On April 16, 2018, the New Jersey Supreme Court issued a significant ruling interpreting the state’s Truth in Consumer Contract Warranty and Notice Act (“TCCWNA”), a 35-year old consumer protection statute that has received increasing attention from the plaintiffs’ bar in recent years. In an important case to New Jersey businesses, the Court found that to qualify as an “aggrieved consumer” who is eligible to collect actual damages or a civil penalty under the statute, the plaintiff must suffer some “adverse consequences” from the defendant’s violation of a “clearly established” right of a consumer.
The decision, Spade v. Select Comfort Corp., involved alleged violations by furniture sellers of the New Jersey Delivery of Household Furniture and Furnishings Regulations, N.J. Admin. Code § 13:45A-5 (“Furniture Delivery Regulations”), which contain various rules about timely delivery of furniture and require certain language to be included in ten-point type on furniture contracts or sales documents. While the plaintiffs’ furniture was all timely delivered, the language of the sales documents they received allegedly did not fully comply with the Furniture Delivery Regulations.
The plaintiffs used the alleged violations of the Furniture Delivery Regulations to bring claims under TCCWNA, which prohibits sellers, in the course of their business, from “offer[ing]” or “enter[ing] into any written consumer contract” or from “giv[ing] or display[ing] any written consumer warranty, notice or sign which includes any provision that violates any clearly established legal right of a consumer or responsibility of a seller … as established by State or Federal law” at the time the offer is made, the consumer contract is signed, or the warranty, notice or sign is given or displayed. N.J.S.A. 56:12-15. TCCWNA further provides that any person who violates the statute shall be liable to an “aggrieved consumer” for a civil penalty not less than $100, actual damages, or both, at the election of the consumer, in addition to reasonable attorney’s fees and court costs. N.J.S.A. 56:12-17.
The plaintiffs’ claims were initially dismissed by the U.S. District Court for the District of New Jersey, which concluded that the plaintiffs had suffered no adverse impact from the defendants’ violations of the Furniture Delivery Regulations, and, accordingly, plaintiffs were not “aggrieved consumers” under Section 17 of TCCWNA. On appeal, the Third Circuit certified two questions of law to the New Jersey Supreme Court: (1) does a violation of the Furniture Delivery Regulations constitute a violation of a “clearly established” right of a consumer for purposes of TCCWNA and thus provides a basis for relief under the TCCWNA; and (2) is a consumer who receives a contract that does not comply with the Furniture Delivery Regulations, but has not suffered any adverse consequences from the noncompliance, an “aggrieved consumer” under the TCCWNA?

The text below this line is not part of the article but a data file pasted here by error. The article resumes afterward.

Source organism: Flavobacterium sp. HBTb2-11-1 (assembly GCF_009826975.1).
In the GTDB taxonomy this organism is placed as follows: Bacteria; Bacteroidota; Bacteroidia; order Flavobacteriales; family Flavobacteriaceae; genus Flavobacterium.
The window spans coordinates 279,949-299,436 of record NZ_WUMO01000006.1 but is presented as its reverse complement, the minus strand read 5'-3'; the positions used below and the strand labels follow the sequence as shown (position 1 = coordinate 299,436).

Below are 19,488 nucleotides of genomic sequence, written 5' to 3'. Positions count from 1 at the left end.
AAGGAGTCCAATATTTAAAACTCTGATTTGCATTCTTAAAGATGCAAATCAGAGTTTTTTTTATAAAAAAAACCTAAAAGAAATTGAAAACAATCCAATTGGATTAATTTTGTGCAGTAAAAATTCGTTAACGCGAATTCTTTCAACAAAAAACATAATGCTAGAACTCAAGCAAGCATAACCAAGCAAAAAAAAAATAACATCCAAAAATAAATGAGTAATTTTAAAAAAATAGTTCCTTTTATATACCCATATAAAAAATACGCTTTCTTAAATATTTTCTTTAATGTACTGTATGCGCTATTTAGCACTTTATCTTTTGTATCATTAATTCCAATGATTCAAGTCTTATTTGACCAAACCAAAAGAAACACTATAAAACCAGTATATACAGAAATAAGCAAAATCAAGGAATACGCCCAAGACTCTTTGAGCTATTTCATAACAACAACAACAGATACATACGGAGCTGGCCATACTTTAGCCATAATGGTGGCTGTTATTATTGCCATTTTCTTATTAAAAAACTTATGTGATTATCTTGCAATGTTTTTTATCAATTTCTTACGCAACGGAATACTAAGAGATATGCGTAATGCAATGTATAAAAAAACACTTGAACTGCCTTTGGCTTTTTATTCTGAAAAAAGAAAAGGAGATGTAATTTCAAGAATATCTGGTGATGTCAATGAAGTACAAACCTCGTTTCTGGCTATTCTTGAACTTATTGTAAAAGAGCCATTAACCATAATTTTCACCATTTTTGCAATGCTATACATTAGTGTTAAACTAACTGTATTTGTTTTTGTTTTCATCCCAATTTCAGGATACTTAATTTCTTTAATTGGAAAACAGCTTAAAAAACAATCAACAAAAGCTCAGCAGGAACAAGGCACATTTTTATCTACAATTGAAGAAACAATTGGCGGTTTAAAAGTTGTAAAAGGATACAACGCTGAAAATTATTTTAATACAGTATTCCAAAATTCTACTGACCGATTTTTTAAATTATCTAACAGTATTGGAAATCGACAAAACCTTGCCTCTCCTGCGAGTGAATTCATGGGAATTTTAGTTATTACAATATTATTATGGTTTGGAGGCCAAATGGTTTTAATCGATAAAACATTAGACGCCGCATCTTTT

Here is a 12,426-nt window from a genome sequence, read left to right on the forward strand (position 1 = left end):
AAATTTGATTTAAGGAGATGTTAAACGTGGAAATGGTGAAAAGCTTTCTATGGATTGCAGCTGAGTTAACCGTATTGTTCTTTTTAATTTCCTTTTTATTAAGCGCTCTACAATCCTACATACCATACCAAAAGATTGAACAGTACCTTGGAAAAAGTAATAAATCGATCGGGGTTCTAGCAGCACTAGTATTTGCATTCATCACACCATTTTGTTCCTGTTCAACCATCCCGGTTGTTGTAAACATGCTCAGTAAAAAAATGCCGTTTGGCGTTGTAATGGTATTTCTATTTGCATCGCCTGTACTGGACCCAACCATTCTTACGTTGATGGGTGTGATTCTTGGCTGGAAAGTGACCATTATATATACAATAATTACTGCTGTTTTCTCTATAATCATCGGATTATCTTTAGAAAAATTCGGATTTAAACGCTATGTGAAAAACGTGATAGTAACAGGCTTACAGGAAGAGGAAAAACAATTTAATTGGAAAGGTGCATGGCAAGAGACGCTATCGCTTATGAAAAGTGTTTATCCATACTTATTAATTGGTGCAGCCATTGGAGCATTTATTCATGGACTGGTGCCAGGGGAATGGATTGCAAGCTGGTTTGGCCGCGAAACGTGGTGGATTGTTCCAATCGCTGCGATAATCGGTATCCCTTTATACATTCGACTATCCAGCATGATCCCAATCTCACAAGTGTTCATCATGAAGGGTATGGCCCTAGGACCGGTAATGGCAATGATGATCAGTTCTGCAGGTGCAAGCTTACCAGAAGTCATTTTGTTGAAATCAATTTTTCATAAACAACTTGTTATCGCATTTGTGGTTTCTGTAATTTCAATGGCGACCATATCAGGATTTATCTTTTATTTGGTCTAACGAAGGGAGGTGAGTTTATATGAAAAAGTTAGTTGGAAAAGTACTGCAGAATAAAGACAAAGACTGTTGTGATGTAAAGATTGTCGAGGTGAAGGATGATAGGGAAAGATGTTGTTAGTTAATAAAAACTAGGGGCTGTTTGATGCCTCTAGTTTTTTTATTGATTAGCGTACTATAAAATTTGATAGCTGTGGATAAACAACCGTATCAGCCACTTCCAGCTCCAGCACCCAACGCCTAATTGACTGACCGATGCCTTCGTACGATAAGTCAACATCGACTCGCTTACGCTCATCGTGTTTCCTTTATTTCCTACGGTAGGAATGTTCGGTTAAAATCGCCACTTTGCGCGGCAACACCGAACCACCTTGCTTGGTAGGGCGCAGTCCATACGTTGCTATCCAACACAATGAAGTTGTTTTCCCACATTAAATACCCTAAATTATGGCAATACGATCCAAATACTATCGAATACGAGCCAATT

As to the first question, the Supreme Court confirmed that violation of a regulation, alone, can form the basis of a TCCWNA violation, because regulations carry the “force of law” and can effectively void a contract if violated.
More significantly, however, the Court concluded that to qualify as an “aggrieved consumer” under Section 17 of TCCWNA, a consumer must suffer some actual harm. Using basic principles of statutory construction, the Court noted that the Legislature had used the terms “consumer” and “prospective consumer” in Section 15 of the statute, whereas a more “precise” term – “aggrieved consumer” – was utilized in Section 17 of the statute. By using the word “aggrieved,” the Court stated, the drafters of TCCWNA intended to distinguish consumers who had suffered harm because of a violation of Section 15 of the statute “from those who have merely been exposed to unlawful language in a contract or writing, to no effect.”
The Court thus rejected the plaintiffs’ proposed “expansive” definition of an “aggrieved consumer” as any consumer who is offered or enters into a contract or other writing that violates a statute or regulation – either by inclusion of an offending provision or omission of a required provision – “whether or not he or she has consequently suffered harm.” Instead, the Court held that “[i]n the absence of evidence that the consumer suffered adverse consequences as a result of the defendant’s regulatory violation, a consumer is not an ‘aggrieved consumer’ for purposes of the TCCWNA.”
The Spade decision promises to have far-reaching consequences, as it will likely end the flood of “no impact” TCCWNA class action lawsuits filed in New Jersey in recent years, in which plaintiffs have sought relief under TCCWNA for mere technical violations of statutes and regulations, without any accompanying proof of actual harm. The decision therefore provides an important new defense to businesses defending against TCCWNA claims.
A copy of the Supreme Court’s opinion may be downloaded here.